Renato Danese, the dealer, sees a larger problem in more artwork potentially being dumped onto the market, which would have the effect of diminishing prices rather than raising them.
One challenge for the trust, now and going forward—and especially in today’s strong market for contemporary art—is balancing the competing interests of artists and their dealers. Artists may be willing to contribute their work to the trust—it will be returned to them if the trust fails, so they lose nothing—but their dealers lose out on pieces that they could otherwise sell immediately. Limiting the contributions to 20 over 20 years has lessened the pain for the dealers, who will act as the agents for those artworks when they are eventually sold, albeit at a lower, secondary-market commission.
The selection committee also has a hand in picking the works that the artists contribute, Mr. Ross said. “You don’t put in the artist’s best work,” he said. “That shouldn’t be hidden away in storage but should go into the most high-profile collection possible. The artist shouldn’t put in a mistake, either. The work should be good, solid, representative work of that moment.”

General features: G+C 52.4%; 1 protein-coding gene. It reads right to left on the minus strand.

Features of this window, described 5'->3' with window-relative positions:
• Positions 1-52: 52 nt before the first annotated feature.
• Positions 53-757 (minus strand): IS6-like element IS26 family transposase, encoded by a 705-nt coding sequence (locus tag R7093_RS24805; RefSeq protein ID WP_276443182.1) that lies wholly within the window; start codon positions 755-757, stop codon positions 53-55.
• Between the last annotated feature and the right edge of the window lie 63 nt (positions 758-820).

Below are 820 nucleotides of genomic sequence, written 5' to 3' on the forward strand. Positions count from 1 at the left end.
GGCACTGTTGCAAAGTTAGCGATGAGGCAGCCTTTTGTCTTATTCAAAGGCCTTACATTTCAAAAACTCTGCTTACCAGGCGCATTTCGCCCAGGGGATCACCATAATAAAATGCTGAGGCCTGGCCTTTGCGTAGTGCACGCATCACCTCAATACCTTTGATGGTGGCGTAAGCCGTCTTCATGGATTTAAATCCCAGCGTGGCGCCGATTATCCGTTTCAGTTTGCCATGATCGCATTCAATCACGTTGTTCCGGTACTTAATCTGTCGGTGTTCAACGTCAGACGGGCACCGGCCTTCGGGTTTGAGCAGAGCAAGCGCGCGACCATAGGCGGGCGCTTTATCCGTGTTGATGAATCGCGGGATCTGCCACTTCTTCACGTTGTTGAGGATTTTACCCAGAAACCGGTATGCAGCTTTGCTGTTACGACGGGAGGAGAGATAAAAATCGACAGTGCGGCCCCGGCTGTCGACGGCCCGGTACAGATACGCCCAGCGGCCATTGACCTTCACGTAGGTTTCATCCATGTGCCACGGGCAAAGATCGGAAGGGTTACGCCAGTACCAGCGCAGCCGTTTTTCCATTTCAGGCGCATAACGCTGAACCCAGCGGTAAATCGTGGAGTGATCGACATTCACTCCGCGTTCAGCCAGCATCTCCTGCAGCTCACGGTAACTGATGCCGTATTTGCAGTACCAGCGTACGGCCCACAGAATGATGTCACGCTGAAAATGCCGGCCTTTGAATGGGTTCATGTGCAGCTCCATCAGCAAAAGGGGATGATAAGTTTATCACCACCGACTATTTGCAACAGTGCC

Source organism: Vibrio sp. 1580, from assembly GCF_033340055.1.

Artists are encouraged to apply, but selection is competitive, Mr. Shniberg said, noting that less than 5 percent of all the applicants are approved by the regional committees. In 2013, roughly 400 artists joined the trust, representing 70 countries. More than 90 percent of the accepted artists are represented by a gallery, and “many already have had their work shown in a museum.”
Not all has been rosy in the trust’s first decade. Some artists have dropped out, and during the recent recession, Mr. Shniberg said, “we received requests to sell works from artists who need money.” Artists may leave, but sales won’t be rushed, Mr. Shniberg said. “We are patient and will only sell when the value is maximized.” The contract that artists sign also informs them of the same, although he noted that “in a few cases, we have made loans against the artwork to help certain artists.” Time will tell if their artworks ultimately make them, and the trust, money.